Scam Warning Signs
- Cash for "emergencies" – The Nigerian/Ghana Emergency Scam
- Someone wants to share a fortune – The Nigerian 419 Scam
- The Fake Kidnap Scam
- Cashing money orders
- Watch out for fake profiles
Remember the golden rule - NEVER SEND MONEY TO ANYONE YOU MEET ONLINE.
While most African singles looking for a date online are genuine, it cannot be denied that many online dating scams originate in African nations such as Nigeria, Ghana or Ivory Coast due to the low per capita income, high rates of unemployment, high rates of corruption and ineffective policing in these areas. The money extracted from victims in North America, Europe and Australia translates to huge fortunes for the scammers who are willing to put weeks or months of work into getting a good payout. Both men and women are targets. Many scammers are well educated and all are heartless so read on for common African online dating scams and protect yourself.
This is the most common scam in online dating. You might be interacting with a man, say, "William Jones" from USA/ UK/ Australia/ Canada or some other Western country. After some time, "William" has to travel to Nigeria or Ghana for some reason e.g. a business trip or to visit his child in a Nigerian boarding school or even a safari. Soon enough there is some sort of "emergency" with either the child suffering from a brain hemorrhage or "William" suffering a life threatening accident. You will then be requested to send a large amount of money for treatment and promises that you will be paid back ASAP. It's a scam, don't send a cent, cease contact and report the scammer. "William" is probably not even based in a Western country and is yet another Nigerian scammer trying to dupe innocent people off their money.
Scammers often use female profiles as well to fool their potential victim. Again, they pretend to be a woman from a Western country while all the while being based in Nigeria. They then solicit you for money for a charity they run in Nigeria or Ghana. In all likelihood there is no charity and you have been robbed off your money by a scammer.
Also known as the advance fee scam this is an oldie but a goody. Supposedly named after a defunct piece of Nigerian Law the 419 scam has been operating in various incarnations for years. The basic idea is that you're contacted by someone who has access to large sums of money and wishes to move them through your bank account. They might say that someone has died leaving millions or they might be a corrupt government official draining federal funds and they want to share this unbelievable fortune with you. All they need is a sum of your money to get things rolling or to cover bank fees. Whatever creative, captivating and greed inducing story you read know this: it's a scam. However much you send, you will never see the money again.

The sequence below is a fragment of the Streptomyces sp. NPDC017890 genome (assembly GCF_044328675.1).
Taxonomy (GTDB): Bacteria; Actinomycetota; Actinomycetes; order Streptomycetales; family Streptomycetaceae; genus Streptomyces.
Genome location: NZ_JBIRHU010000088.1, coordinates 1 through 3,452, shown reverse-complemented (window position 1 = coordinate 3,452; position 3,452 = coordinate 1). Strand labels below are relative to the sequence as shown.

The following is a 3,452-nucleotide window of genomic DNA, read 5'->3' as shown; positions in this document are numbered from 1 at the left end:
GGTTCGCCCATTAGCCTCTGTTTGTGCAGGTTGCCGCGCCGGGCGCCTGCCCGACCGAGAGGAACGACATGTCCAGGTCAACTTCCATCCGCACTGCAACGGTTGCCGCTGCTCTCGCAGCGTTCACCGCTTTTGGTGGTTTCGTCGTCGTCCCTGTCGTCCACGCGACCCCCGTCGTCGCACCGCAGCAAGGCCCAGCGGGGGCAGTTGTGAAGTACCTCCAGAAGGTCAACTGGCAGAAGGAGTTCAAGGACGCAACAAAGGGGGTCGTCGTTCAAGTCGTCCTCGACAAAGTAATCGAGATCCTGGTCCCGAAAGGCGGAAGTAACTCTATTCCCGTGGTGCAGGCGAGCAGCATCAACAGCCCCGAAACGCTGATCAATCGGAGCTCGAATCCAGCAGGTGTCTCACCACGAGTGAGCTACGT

Taking advantage of the "dangerous" perception of Africa, scammers often create elaborate fake kidnap plans. Again, they pretend to be someone from a Western country, visiting Nigeria or Ghana for some reason. They are consequently kidnapped and you will be asked to urgently send them some ransom money to help them get out of the messy situation. Yes, this one definitely pulls on the heart strings because you will obviously want to do something to help but don't fall for it because it is simply a way to play on people's emotions and then scam money from them.
While cases like this are very, very rare, there is another variation of the kidnap scam. It is one of the most alarming of all online dating scam stories is that of Australian man Desmond Gregor who flew to Mali in North Western Africa hoping to meet his online sweetheart. Instead he met twelve men armed with machetes who held him captive, demanding ransom. Gregor was lucky to escape with the help of the Canadian Embassy. This is an extreme case of online dating scamming but should serve as a wake up call to all online daters; do you really know who is on the other end of that email or phone? Of course millions of people have flown across countries and continents to find the loves of their life but it's important to keep personal safety in mind.
Some scammers claim to be North American, European or Australian citizens working in an African nation such as Ghana, Nigeria or based in Lagos. The story goes that they are paid in money orders but are having trouble cashing them; could you please cash the orders and wire the money to Nigeria? If the victim agrees they will receive money orders that have been bought for a small fee, such as $20, and doctored to read hundreds or thousands of dollars. The victim will cash this order and send the money through an irreversible process such as wiring with Western Union as instructed by the scammer. A few days or weeks later their bank calls, informing the victim the money orders were fraudulent and that they are responsible for the amounts owing. Ouch.
You come across a profile of a young, attractive woman on an online dating site or maybe she contacts you. The photos are stunning, perhaps professionally taken or provocative, but the description of what she's looking for in a partner is vague. It could be a scammer, often a man, using photos downloaded from the internet in the hope of sucking in as many victims as possible.